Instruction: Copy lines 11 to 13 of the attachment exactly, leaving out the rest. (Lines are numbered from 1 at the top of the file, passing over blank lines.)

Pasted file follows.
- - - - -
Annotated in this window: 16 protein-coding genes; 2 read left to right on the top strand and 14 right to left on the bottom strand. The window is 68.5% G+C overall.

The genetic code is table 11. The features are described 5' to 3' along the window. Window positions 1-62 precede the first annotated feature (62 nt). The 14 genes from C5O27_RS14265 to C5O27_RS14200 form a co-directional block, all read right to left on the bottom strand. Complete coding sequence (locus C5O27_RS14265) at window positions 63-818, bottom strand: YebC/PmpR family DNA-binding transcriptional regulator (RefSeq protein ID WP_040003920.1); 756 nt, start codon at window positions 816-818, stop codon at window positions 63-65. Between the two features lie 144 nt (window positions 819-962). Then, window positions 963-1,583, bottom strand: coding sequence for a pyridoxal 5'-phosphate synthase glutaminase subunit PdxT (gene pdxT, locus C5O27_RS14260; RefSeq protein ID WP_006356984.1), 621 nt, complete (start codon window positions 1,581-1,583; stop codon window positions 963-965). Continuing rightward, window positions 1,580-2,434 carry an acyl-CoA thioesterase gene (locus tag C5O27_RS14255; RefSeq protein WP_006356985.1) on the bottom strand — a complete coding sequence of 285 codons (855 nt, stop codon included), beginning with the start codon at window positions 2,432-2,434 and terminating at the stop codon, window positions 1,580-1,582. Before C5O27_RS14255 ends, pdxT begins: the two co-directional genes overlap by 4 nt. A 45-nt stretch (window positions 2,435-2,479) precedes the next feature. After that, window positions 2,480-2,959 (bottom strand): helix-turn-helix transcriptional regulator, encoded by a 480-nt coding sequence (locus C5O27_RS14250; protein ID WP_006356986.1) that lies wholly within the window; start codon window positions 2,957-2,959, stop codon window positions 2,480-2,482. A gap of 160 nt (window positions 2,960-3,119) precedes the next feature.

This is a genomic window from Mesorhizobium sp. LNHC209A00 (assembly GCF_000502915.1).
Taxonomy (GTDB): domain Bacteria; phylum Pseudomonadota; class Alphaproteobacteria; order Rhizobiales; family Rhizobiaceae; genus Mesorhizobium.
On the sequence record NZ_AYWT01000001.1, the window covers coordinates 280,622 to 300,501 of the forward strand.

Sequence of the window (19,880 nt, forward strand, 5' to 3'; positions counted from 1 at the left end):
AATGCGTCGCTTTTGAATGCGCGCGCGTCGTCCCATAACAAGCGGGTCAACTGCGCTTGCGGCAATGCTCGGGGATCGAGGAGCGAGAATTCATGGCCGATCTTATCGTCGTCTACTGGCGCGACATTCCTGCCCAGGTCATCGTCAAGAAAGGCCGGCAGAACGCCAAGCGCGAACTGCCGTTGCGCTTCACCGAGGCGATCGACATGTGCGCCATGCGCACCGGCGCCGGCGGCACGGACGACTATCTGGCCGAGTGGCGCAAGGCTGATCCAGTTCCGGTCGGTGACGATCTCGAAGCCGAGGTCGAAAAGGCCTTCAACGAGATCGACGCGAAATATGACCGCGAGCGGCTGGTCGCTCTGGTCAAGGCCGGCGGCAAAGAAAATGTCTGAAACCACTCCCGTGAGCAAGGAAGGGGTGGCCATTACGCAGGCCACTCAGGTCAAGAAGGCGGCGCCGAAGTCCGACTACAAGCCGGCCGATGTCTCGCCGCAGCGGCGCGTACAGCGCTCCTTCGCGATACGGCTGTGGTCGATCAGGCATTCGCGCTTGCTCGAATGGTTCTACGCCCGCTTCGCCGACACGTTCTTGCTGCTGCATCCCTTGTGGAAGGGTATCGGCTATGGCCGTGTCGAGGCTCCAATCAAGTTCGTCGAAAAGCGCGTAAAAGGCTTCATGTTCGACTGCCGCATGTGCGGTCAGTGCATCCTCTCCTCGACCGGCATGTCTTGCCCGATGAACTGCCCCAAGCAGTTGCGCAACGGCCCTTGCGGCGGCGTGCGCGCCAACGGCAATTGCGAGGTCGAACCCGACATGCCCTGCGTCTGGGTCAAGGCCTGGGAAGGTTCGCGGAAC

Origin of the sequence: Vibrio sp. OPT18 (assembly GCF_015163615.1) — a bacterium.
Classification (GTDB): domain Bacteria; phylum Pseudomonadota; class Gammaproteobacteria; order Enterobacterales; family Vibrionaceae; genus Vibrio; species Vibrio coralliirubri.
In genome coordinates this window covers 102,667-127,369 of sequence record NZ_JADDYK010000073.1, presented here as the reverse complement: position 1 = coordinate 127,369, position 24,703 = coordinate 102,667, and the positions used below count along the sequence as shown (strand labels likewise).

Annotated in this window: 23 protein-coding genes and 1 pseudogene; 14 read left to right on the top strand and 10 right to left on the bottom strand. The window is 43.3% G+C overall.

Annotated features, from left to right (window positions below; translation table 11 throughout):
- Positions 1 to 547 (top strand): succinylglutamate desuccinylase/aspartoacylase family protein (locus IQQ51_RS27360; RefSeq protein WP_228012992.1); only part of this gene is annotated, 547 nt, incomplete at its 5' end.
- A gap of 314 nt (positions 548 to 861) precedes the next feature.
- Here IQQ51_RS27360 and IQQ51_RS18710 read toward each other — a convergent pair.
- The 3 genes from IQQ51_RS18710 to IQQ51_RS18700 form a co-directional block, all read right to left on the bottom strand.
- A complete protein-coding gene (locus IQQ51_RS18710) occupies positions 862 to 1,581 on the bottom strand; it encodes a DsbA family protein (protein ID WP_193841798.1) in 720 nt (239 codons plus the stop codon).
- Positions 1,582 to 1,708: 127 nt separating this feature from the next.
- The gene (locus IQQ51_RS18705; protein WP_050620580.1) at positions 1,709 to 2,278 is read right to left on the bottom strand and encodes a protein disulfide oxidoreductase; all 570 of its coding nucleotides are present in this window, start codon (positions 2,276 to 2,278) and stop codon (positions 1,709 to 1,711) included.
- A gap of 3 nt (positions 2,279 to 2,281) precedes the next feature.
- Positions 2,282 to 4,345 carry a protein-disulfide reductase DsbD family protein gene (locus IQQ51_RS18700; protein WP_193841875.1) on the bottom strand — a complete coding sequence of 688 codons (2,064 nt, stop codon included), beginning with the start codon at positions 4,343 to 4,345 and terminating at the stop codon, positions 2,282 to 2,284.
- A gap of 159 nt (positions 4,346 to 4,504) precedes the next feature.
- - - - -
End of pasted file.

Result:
Annotated in this window: 23 protein-coding genes and 1 pseudogene; 14 read left to right on the top strand and 10 right to left on the bottom strand. The window is 43.3% G+C overall.

Annotated features, from left to right (window positions below; translation table 11 throughout):
- Positions 1 to 547 (top strand): succinylglutamate desuccinylase/aspartoacylase family protein (locus IQQ51_RS27360; RefSeq protein WP_228012992.1); only part of this gene is annotated, 547 nt, incomplete at its 5' end.